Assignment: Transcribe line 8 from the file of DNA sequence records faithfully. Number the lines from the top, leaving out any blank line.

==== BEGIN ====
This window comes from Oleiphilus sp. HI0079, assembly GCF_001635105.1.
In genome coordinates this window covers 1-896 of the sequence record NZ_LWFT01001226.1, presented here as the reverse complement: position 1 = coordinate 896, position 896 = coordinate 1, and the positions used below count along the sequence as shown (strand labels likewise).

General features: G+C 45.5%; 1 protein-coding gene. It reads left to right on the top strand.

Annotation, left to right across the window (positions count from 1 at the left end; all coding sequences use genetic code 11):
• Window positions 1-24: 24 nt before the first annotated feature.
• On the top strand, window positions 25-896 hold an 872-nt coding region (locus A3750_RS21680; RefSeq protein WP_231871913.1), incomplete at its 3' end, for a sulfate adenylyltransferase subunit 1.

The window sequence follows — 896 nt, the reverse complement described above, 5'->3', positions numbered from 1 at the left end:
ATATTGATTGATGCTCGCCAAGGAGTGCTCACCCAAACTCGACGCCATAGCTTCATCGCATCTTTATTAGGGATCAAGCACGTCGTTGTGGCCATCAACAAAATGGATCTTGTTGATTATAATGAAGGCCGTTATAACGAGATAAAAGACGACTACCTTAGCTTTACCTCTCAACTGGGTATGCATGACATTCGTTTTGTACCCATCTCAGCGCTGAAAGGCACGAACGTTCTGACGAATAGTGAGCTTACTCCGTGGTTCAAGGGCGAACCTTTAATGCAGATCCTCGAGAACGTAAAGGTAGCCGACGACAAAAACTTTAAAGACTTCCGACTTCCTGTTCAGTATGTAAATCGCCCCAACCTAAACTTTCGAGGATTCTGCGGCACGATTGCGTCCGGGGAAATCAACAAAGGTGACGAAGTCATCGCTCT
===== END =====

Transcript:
ATATTGATTGATGCTCGCCAAGGAGTGCTCACCCAAACTCGACGCCATAGCTTCATCGCATCTTTATTAGGGATCAAGCACGTCGTTGTGGCCATCAACAAAATGGATCTTGTTGATTATAATGAAGGCCGTTATAACGAGATAAAAGACGACTACCTTAGCTTTACCTCTCAACTGGGTATGCATGACATTCGTTTTGTACCCATCTCAGCGCTGAAAGGCACGAACGTTCTGACGAATAGTGAGCTTACTCCGTGGTTCAAGGGCGAACCTTTAATGCAGATCCTCGAGAACGTAAAGGTAGCCGACGACAAAAACTTTAAAGACTTCCGACTTCCTGTTCAGTATGTAAATCGCCCCAACCTAAACTTTCGAGGATTCTGCGGCACGATTGCGTCCGGGGAAATCAACAAAGGTGACGAAGTCATCGCTCT